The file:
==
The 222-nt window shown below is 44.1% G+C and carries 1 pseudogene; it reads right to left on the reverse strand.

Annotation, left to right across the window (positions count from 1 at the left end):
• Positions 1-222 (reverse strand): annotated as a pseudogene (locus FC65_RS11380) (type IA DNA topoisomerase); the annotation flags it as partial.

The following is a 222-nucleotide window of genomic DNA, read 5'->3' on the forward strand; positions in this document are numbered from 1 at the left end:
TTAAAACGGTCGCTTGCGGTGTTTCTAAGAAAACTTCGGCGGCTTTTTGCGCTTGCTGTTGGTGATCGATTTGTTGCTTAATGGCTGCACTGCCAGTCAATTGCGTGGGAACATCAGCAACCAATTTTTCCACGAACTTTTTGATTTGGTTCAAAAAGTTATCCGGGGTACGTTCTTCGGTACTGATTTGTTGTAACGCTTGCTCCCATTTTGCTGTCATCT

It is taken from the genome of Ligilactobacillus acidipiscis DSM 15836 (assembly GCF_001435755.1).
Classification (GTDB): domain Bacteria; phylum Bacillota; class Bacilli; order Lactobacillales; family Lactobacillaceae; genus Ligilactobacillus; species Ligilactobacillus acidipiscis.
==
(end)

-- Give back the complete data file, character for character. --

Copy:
The 222-nt window shown below is 44.1% G+C and carries 1 pseudogene; it reads right to left on the reverse strand.

Annotation, left to right across the window (positions count from 1 at the left end):
• Positions 1-222 (reverse strand): annotated as a pseudogene (locus FC65_RS11380) (type IA DNA topoisomerase); the annotation flags it as partial.

The following is a 222-nucleotide window of genomic DNA, read 5'->3' on the forward strand; positions in this document are numbered from 1 at the left end:
TTAAAACGGTCGCTTGCGGTGTTTCTAAGAAAACTTCGGCGGCTTTTTGCGCTTGCTGTTGGTGATCGATTTGTTGCTTAATGGCTGCACTGCCAGTCAATTGCGTGGGAACATCAGCAACCAATTTTTCCACGAACTTTTTGATTTGGTTCAAAAAGTTATCCGGGGTACGTTCTTCGGTACTGATTTGTTGTAACGCTTGCTCCCATTTTGCTGTCATCT

It is taken from the genome of Ligilactobacillus acidipiscis DSM 15836 (assembly GCF_001435755.1).
Classification (GTDB): domain Bacteria; phylum Bacillota; class Bacilli; order Lactobacillales; family Lactobacillaceae; genus Ligilactobacillus; species Ligilactobacillus acidipiscis.